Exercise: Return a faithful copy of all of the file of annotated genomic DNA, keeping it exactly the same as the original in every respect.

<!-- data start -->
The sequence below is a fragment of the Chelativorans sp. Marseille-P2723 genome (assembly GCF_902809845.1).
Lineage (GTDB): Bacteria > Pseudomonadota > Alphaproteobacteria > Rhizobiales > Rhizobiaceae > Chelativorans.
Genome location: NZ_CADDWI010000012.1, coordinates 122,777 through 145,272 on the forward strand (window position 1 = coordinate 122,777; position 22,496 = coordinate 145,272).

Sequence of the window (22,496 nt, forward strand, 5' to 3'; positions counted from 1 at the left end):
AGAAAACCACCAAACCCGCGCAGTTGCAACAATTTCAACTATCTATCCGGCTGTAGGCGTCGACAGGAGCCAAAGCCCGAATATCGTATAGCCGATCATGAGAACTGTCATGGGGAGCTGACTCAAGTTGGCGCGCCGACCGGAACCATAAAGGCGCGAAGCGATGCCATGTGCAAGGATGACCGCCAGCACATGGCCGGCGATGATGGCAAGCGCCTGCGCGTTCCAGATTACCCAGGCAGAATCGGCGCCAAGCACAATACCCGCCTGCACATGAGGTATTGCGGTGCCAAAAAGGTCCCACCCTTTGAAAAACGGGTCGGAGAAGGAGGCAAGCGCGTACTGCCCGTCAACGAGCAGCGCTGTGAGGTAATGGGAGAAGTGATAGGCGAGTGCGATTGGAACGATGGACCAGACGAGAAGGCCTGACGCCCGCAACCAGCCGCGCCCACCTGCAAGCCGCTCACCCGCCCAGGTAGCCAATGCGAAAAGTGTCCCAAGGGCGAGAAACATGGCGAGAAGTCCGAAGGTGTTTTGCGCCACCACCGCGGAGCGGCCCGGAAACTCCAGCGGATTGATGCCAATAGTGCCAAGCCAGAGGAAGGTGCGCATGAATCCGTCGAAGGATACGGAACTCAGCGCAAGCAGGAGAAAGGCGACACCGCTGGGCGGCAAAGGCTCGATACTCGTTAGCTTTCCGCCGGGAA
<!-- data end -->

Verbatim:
The sequence below is a fragment of the Chelativorans sp. Marseille-P2723 genome (assembly GCF_902809845.1).
Lineage (GTDB): Bacteria > Pseudomonadota > Alphaproteobacteria > Rhizobiales > Rhizobiaceae > Chelativorans.
Genome location: NZ_CADDWI010000012.1, coordinates 122,777 through 145,272 on the forward strand (window position 1 = coordinate 122,777; position 22,496 = coordinate 145,272).

Sequence of the window (22,496 nt, forward strand, 5' to 3'; positions counted from 1 at the left end):
AGAAAACCACCAAACCCGCGCAGTTGCAACAATTTCAACTATCTATCCGGCTGTAGGCGTCGACAGGAGCCAAAGCCCGAATATCGTATAGCCGATCATGAGAACTGTCATGGGGAGCTGACTCAAGTTGGCGCGCCGACCGGAACCATAAAGGCGCGAAGCGATGCCATGTGCAAGGATGACCGCCAGCACATGGCCGGCGATGATGGCAAGCGCCTGCGCGTTCCAGATTACCCAGGCAGAATCGGCGCCAAGCACAATACCCGCCTGCACATGAGGTATTGCGGTGCCAAAAAGGTCCCACCCTTTGAAAAACGGGTCGGAGAAGGAGGCAAGCGCGTACTGCCCGTCAACGAGCAGCGCTGTGAGGTAATGGGAGAAGTGATAGGCGAGTGCGATTGGAACGATGGACCAGACGAGAAGGCCTGACGCCCGCAACCAGCCGCGCCCACCTGCAAGCCGCTCACCCGCCCAGGTAGCCAATGCGAAAAGTGTCCCAAGGGCGAGAAACATGGCGAGAAGTCCGAAGGTGTTTTGCGCCACCACCGCGGAGCGGCCCGGAAACTCCAGCGGATTGATGCCAATAGTGCCAAGCCAGAGGAAGGTGCGCATGAATCCGTCGAAGGATACGGAACTCAGCGCAAGCAGGAGAAAGGCGACACCGCTGGGCGGCAAAGGCTCGATACTCGTTAGCTTTCCGCCGGGAA